This project will develop a new, cost-effective, and environmentally friendly plasma etch process to recondition Nb-based alloy C103 powder procured from Allegheny Technologies Incorporated (ATI), identify end-of-life criteria for recycled refractory metal laser powder bed fusion (LPBF) powder, and demonstrate adequate powder reconditioning utilizing a final LPBF build. To accomplish these tasks, the project team will collaborate with ATI (Monroe, NC) to perform 10 to 15 builds, and the project team (at Purdue University, West Lafayette, IN) will characterize the powder in terms of as-built component size, morphology, microstructures, surface roughness, compositions, and mechanical properties. For reconditioning, we will identify the adequate gas, pressure, and powder handling conditions to recondition the powder and remove deleterious products such as oxides and oxygen-rich layers on the powder surface. The combination of successful recycling and an environmentally friendly reconditioning process will enable cost and energy savings and significant reductions in workplace hazards by eliminating contact with hydrofluoric acid and other caustic wet etch solutions.

Technical Approach

The aim of this project is to develop a powder reconditioning process that safely and cost-effectively removes oxygen-rich layers in refractory additive manufacturing (AM) powder. This will be accomplished by three, hypothesis-driven tasks. Task #1: Identify baseline and end-of-life properties of recycled refractory metal powder. In this task, the project team will characterize the rate and mechanisms of oxygen uptake in both C103 powder and as-built components. The project team hypothesizes (hypothesis #1) that oxygen uptake in the reused powder will be in the form of thin amorphous surface oxides resulting from high temperature oxidation, and this increased oxygen is incorporated into the bulk material by the LPBF process. Powder morphology, size, and flow properties will be measured, and as-built mechanical properties, microstructures, and compositions will be measured. The project team further hypothesizes (hypothesis #2) that degradation in mechanical properties will be due to the formation of hafnium(IV) oxide in the form of thin films or precipitates at grain boundaries which promote grain boundary decohesion. All properties will be compared to baseline wrought sheet and virgin powder properties. In Task #2: Develop and deploy refractory alloy powder reconditioning methods, the project team will develop a plasma etching procedure to remove surface oxides on reused powder, and they hypothesize (hypothesis #3) that surface oxides can be removed by plasma etching via (a) ion bombardment and ablation for (relatively) non-reactive gasses (e.g. Ar and H2) and (b) chemical reaction with halogen-based gasses (e.g. Cl and F) to form volatile metal-halogen species. Etching parameters including drum rotation rate, power, gas type and flow rate, and pressure will be optimized, and an initial small-batch experiment will be performed. Finally, in Task #3: Demonstrate feasibility of powder reconditioning, the project team will recondition the large batch of powder, perform a final LPBF build, validate the reconditioned powder and as-built component properties utilizing the same methods outlined in Task 1. The project team will also perform reconditioning on other select refractory AM powder provided by collaborators.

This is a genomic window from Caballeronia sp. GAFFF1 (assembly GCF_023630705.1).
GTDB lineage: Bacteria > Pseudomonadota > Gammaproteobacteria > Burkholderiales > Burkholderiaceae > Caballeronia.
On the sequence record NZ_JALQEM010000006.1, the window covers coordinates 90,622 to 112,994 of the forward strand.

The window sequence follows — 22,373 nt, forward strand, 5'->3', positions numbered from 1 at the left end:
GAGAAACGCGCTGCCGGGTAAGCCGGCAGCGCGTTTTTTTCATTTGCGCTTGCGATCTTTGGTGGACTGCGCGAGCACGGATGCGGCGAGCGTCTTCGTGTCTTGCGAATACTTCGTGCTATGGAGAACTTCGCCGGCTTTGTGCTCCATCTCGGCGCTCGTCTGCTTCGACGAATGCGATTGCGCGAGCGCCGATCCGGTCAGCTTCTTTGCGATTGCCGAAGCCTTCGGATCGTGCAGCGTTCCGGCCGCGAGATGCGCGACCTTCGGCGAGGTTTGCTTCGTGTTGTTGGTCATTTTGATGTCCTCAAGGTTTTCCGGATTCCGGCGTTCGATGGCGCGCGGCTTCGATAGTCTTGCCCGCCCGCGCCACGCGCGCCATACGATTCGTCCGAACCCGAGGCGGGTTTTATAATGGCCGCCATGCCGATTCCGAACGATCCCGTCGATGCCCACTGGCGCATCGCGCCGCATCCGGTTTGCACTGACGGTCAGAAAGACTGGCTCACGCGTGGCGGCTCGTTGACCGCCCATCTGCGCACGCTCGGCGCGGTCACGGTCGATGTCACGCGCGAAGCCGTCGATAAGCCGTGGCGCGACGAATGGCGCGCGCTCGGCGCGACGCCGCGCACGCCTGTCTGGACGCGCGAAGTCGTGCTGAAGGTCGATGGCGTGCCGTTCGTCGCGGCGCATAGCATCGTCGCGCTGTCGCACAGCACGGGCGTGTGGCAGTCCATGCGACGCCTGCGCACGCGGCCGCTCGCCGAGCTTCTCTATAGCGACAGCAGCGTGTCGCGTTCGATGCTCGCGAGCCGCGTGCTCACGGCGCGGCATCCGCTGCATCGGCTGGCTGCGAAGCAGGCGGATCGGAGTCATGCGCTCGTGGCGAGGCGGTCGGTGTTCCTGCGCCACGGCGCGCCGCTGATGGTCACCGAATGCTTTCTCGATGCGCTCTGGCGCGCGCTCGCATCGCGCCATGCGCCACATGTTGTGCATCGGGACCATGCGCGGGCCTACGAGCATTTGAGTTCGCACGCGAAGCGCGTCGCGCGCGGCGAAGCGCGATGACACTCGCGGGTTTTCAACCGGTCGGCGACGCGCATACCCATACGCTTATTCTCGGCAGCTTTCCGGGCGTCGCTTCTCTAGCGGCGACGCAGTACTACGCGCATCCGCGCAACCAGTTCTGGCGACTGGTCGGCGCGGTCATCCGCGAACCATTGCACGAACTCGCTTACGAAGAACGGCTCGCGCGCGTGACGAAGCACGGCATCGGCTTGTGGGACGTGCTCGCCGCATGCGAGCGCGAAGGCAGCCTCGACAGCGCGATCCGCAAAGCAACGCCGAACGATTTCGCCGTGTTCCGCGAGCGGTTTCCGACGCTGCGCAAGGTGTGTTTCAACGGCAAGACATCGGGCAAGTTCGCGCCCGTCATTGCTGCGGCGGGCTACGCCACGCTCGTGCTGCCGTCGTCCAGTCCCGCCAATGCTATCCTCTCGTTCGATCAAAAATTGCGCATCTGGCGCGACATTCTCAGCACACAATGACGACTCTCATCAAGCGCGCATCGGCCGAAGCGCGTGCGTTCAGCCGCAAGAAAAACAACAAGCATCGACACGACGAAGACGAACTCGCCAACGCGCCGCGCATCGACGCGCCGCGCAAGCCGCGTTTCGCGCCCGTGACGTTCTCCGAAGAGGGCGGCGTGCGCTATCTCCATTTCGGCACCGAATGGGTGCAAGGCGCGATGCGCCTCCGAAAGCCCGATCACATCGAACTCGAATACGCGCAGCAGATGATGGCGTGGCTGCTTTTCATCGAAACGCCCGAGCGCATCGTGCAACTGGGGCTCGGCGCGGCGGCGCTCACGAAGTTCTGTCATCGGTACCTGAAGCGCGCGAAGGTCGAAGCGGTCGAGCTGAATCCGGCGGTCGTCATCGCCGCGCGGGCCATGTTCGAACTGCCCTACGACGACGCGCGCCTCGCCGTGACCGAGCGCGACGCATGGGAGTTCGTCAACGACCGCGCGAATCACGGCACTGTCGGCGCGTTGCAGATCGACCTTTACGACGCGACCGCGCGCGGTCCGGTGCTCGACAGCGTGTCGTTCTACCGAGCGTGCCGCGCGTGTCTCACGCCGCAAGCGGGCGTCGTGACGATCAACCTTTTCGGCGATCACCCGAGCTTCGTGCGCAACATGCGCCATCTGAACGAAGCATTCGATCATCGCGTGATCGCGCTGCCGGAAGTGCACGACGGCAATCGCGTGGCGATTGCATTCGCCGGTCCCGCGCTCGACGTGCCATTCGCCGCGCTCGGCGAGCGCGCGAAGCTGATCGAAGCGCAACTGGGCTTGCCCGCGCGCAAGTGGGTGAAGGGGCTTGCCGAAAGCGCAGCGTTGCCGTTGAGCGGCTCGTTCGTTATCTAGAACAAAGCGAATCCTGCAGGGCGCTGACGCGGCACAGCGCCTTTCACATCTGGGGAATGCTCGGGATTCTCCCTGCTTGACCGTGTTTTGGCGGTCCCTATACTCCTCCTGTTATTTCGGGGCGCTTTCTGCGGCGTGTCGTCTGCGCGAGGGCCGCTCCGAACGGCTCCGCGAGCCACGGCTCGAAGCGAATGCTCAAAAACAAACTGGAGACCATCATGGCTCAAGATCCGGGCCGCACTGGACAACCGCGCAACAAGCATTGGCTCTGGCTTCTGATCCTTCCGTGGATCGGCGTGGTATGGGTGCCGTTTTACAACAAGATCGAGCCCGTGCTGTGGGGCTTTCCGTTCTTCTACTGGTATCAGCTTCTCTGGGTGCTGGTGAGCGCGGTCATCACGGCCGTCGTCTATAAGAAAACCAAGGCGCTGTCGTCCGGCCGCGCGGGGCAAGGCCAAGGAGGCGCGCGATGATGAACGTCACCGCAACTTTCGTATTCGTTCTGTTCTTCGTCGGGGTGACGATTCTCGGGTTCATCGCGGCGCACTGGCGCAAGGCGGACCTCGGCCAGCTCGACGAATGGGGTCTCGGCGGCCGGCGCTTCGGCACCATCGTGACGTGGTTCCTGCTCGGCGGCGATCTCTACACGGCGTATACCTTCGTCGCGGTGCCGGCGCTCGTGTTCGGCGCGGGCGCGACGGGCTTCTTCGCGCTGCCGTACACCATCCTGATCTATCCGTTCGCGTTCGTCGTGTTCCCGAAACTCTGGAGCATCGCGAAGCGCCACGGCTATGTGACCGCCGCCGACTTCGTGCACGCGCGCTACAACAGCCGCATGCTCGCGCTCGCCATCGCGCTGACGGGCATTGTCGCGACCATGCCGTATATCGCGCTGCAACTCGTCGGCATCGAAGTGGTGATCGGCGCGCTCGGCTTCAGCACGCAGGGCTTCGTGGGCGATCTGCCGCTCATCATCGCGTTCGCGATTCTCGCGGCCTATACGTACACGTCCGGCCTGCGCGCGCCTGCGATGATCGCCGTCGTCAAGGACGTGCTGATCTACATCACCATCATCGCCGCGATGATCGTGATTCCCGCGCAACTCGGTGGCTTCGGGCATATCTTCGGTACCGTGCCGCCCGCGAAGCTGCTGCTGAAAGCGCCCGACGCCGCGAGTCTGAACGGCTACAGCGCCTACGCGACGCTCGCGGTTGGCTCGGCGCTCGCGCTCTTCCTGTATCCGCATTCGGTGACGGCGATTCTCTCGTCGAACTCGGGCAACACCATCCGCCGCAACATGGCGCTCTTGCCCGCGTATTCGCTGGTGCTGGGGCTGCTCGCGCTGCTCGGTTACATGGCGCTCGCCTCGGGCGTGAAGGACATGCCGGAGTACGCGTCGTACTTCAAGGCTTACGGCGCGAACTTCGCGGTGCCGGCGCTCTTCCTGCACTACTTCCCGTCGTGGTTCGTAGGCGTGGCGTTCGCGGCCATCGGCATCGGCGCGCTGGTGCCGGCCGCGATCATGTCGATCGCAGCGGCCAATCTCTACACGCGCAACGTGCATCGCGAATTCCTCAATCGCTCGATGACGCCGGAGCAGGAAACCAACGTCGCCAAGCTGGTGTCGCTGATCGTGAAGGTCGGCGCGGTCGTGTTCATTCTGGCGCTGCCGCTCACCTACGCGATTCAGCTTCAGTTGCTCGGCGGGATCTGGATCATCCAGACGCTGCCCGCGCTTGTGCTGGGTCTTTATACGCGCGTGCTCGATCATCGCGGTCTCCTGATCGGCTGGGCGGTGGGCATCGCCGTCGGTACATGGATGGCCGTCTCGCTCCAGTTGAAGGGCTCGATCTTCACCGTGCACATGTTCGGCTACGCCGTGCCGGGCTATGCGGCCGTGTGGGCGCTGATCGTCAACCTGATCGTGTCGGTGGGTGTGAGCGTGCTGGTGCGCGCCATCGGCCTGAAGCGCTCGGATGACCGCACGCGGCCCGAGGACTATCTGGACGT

The benefits of this project include the identification of degradation mechanisms in high-value C103 refractory AM powder during LPBF processing and development of a cost-effective, safe, and environmentally friendly plasma etch process that removes surface oxidation/oxides from a wide variety of powder material. This process can be used to recycle and recondition refractory AM powder, and also pre-treat waste streams for other recycling or reclaiming processes. The project team expects this process to be highly flexible and amenable to many materials.

  • Refractory Metals and Alloys,

  • Refractory Metal Recycling,

  • Additive Manufacturing using Metal Powders,

  • Morphology and Microstructure of Metal Powders,

  • Mechanical Properties of Metal Powders,